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Rapid improvement in itch and quality of life compared to placebo at 16 weeks2–4

DUPIXENT was studied in a Phase 3 clinical trial in adolescents with moderate-to-severe atopic dermatitis (AD) as a monotherapy for up to 16 weeks2–4

AD-1526: Proportion of adolescent patients achieving a clinically meaningful improvement in peak pruritus NRS at Week 16*3,4

At 16 weeks, 37% of patients on DUPIXENT achieved a clinically meaningful ≥4-points improvement in peak pruritus NRS score compared to 5% of patients on placebo3

AD-1526: Proportion of adolescent patients achieving a clinically meaningful improvement in CDLQI at Week 16*3,4

At 16 weeks, 61% of patients on DUPIXENT achieved a clinically meaningful ≥6-point improvement in quality of life (CDLQI) compared to 20% of patients on placebo4,5

AD-1526: A randomised, placebo-controlled, double-blind, parallel-group, multicentre, Phase 3 trial of adolescent patients (n=251) with moderate-to-severe AD whose disease was inadequately controlled by topical treatment, randomised to receive either a) 200/300 mg DUPIXENT Q2W (n=82) (licensed dose), b) 300 mg DUPIXENT Q4W (n=84) or c) placebo Q2W for 16 weeks.4


The co-primary endpoints were the proportion of patients with both IGA 0/1 (clear/almost clear) and the proportion of patients achieving 75% improvement in EASI (EASI-75) from baseline to Week 16.3,4


The key secondary endpoints were the percentage change in EASI from baseline to Week 16, the percentage change in peak pruritus NRS score from baseline, proportion of patients with ≥3-point improvement in peak pruritus NRS score from baseline to Week 16, proportion of patients with ≥4-point improvement in peak pruritus NRS score from baseline to Week 16.4


Other secondary endpoints were the proportion of patients achieving at least 50% improvement in EASI (EASI-50), change from baseline in percent body surface area affected (BSA) by AD, percentage change from baseline in SCORing Atopic Dermatitis (SCORAD), and changes from baseline in Children’s Dermatology Life Quality Index (a clinically meaningful improvement in CDLQI is defined as a ≥6-point improvement on a 0–13 scale), Patient-Oriented Eczema Measure (POEM) and SCORAD sleep loss scores from baseline to Week 16.4


*For the peak pruritus Numerical Rating Scale (NRS), patients report the intensity of their itch in the previous 24 hours on a scale from 0 to 10, with higher values indicating worse itching. A clinically meaningful improvement in pruritus is defined as a ≥4-point improvement in pruritus NRS (0–10).2,6


The CDQLI score is based on a 10-item patient questionnaire that assesses six different aspects that may affect quality of life. These aspects are symptoms and feelings, daily activities, leisure, work and school performance, personal relationships, and treatment. Each question is scored from 0 (not at all) to 3 (very much) and then totalled for the final score.7–11


AD, atopic dermatitis; BSA, body surface area; CDLQI, Children’s Dermatology Life Quality Index; EASI, Eczema Area and Severity Index; HADS, Hospital Anxiety and Depression Scale; IGA, Investigator’s Global Assessment; NRS, Numerical Rating Scale; POEM, Patient-Oriented Eczema Measure; QW, once weekly; Q2W, once every two weeks; SCORAD, SCORing Atopic Dermatitis; TCS, topical corticosteroids.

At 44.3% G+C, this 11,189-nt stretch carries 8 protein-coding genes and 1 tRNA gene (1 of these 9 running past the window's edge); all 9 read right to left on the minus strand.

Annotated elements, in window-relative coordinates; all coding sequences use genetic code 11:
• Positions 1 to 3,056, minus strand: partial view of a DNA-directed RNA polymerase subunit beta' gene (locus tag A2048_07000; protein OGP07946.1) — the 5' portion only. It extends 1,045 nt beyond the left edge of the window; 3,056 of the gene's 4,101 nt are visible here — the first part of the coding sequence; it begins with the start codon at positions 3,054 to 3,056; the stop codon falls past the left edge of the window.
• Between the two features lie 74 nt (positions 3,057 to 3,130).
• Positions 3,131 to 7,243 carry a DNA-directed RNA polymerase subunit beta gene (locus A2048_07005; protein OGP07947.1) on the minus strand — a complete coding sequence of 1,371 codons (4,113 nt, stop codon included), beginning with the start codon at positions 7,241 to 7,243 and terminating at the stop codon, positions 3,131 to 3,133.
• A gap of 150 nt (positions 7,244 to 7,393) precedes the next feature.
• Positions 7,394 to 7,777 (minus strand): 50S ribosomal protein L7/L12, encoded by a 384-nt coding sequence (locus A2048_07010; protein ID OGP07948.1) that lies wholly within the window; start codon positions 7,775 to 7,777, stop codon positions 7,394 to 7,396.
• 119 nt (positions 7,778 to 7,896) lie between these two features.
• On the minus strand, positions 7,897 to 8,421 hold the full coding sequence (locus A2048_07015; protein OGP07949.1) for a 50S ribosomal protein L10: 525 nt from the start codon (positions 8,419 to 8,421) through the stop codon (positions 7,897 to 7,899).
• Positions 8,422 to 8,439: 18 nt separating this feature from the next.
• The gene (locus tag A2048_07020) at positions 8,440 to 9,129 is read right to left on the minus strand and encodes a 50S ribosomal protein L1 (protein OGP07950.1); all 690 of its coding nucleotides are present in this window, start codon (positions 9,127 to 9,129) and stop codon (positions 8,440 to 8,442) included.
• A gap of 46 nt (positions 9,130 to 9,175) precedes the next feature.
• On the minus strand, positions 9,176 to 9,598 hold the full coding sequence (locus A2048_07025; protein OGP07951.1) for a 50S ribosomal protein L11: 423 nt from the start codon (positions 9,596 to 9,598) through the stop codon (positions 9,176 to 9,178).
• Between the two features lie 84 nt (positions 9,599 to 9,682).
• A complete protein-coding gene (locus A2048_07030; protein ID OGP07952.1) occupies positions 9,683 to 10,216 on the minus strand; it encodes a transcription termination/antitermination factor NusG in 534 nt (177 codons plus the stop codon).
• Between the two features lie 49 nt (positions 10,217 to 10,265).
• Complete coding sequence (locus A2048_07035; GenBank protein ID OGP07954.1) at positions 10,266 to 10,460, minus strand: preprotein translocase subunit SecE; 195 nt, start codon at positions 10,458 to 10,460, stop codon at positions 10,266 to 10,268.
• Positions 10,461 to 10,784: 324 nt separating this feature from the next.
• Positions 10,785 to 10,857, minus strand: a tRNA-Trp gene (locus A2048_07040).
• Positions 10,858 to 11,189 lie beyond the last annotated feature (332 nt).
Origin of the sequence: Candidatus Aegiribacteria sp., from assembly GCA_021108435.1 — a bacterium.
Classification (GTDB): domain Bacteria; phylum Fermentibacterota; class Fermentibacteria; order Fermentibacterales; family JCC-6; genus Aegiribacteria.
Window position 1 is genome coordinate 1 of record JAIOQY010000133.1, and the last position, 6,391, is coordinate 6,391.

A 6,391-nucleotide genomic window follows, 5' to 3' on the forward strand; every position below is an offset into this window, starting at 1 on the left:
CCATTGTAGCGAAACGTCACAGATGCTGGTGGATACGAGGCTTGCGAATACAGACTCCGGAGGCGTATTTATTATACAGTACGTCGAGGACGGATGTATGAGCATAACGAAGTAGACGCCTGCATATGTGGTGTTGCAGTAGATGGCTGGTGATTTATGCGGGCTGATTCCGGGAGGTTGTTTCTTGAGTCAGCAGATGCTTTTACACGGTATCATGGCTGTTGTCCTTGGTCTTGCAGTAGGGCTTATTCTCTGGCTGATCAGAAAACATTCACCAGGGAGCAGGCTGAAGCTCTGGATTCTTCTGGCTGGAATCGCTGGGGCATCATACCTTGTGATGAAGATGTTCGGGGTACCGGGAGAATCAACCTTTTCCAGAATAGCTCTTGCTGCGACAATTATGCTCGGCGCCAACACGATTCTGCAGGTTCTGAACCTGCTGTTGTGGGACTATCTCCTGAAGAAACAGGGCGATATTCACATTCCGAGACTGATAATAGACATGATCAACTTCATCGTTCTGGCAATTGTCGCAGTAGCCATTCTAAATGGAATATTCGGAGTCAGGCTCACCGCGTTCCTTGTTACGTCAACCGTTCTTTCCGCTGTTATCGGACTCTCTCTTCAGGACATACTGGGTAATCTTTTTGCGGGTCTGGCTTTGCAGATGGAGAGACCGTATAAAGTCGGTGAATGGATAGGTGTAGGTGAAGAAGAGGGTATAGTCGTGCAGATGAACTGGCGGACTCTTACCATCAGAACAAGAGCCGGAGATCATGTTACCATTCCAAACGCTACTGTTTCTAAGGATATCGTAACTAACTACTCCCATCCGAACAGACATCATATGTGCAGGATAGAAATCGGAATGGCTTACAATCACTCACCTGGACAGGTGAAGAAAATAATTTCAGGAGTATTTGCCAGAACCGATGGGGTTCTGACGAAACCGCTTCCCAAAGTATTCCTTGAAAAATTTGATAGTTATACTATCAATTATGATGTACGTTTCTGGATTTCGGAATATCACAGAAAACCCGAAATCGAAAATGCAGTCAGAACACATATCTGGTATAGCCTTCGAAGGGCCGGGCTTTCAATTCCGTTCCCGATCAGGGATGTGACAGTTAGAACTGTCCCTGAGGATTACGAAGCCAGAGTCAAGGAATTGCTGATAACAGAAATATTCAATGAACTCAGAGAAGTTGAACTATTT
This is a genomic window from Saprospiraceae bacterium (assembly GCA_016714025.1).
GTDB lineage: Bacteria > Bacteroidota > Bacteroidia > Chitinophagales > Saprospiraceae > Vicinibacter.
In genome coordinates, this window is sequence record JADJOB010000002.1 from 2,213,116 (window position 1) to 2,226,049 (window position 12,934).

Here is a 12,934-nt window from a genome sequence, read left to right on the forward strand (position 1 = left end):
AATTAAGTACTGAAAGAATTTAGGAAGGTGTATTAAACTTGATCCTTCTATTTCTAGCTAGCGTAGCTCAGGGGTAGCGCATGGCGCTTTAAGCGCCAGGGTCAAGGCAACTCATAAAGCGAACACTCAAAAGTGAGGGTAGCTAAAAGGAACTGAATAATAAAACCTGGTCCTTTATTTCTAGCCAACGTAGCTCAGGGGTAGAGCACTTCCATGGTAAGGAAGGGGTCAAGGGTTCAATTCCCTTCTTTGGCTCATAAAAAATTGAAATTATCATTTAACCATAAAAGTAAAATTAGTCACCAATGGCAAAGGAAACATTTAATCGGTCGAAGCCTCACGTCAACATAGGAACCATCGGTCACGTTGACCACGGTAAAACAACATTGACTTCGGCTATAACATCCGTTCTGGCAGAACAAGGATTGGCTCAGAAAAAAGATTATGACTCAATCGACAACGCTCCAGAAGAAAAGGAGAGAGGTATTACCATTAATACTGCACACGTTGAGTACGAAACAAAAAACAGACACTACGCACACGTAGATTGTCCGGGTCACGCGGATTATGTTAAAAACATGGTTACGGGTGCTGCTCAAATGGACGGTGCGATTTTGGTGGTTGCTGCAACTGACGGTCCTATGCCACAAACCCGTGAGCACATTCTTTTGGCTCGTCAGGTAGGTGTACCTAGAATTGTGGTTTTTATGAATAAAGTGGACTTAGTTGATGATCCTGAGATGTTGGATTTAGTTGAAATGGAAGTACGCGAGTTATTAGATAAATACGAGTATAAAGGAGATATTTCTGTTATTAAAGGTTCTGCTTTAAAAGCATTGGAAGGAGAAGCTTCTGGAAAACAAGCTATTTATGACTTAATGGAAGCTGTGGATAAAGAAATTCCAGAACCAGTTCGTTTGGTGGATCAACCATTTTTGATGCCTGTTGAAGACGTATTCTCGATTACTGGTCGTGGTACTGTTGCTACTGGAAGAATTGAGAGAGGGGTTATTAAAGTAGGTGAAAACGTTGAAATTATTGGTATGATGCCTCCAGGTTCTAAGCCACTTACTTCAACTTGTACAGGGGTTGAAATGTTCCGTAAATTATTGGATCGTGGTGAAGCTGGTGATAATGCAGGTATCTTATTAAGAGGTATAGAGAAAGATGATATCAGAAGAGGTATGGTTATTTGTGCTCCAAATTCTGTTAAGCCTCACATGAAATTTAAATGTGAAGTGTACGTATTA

References

  1. DUPIXENT Summary of Product Characteristics. Available at: https://www.medicines.org.uk/emc/product/8553/smpc. Date accessed: December 2020.
  2. Simpson EL, et al. Dupilumab Efficacy and Safety in Adolescents with Moderate-to-Severe Atopic Dermatitis: Results from a Multicenter, Randomized, Placebo Controlled, Double-Blind, Parallel-Group, Phase 3 Study (Presentation 4640) presented at the 27th EADV Congress, Paris, France, September 12–16 2018.
  3. Simpson EL, et al. Dupilumab Efficacy and Safety in Adolescents With Moderate-to-Severe Atopic Dermatitis: Results From a Multicenter, Randomized, Placebo Controlled, Double-Blind, Parallel-Group, Phase 3 Study (Poster PA-17) presented at the 43rd annual Hawaii Dermatology Seminar; Waikoloa, HI, USA, February 17–22 2019.
  4. Paller A, et al. Dupilumab for Adolescents With Moderate-to-Severe Atopic Dermatitis: Results From a Phase 3, Randomized, Double-Blinded Trial (Poster 10051) presented at the 77th annual meeting of the American Academy of Dermatology, Washington, DC, USA, March 1–5 2019.
  5. Sanofi Data on File. SAGB.DUP.19.08.1443. August 2019.
  6. Phan NQ, et al. Acta Derm Venereol. 2012;92:502–507.
  7. © NICE [2018] Dupilumab for treating moderate to severe atopic dermatitis. Available at: https://www.nice.org.uk/guidance/TA534/chapter/1-Recommendations. Date accessed: December 2020. All rights reserved. Subject to notice of rights. NICE guidance is prepared for the National Health Service in England. All NICE guidance is subject to regular review and may be updated or withdrawn. NICE accepts no responsibility for the use of its content in this product/publication.
  8. Fattah D, et al. Chair’s presentation. Dupilumab for treating moderate to severe atopic dermatitis (ID1048) presented at the 2nd Appraisal Committee meeting lead team presentation, May 10 2018.
  9. Simpson EL, et al. Dermatol Ther (Heidelb). 2019 Oct 22. doi:10.1007/s13555-019-00333-2.
  10. Clinical Review Report: Dupilumab (Dupixent): (Sanofi-Aventis Canada Inc.): Indication: Moderate-to-severe atopic dermatitis (AD) [Internet]. Ottawa (ON): Canadian Agency for Drugs and Technologies in Health; 2018 Jul. Appendix 5, Validity of Outcomes Measures. Available at: https:// www.ncbi.nlm.nih.gov/books/NBK539234/. Date accessed: December 2020.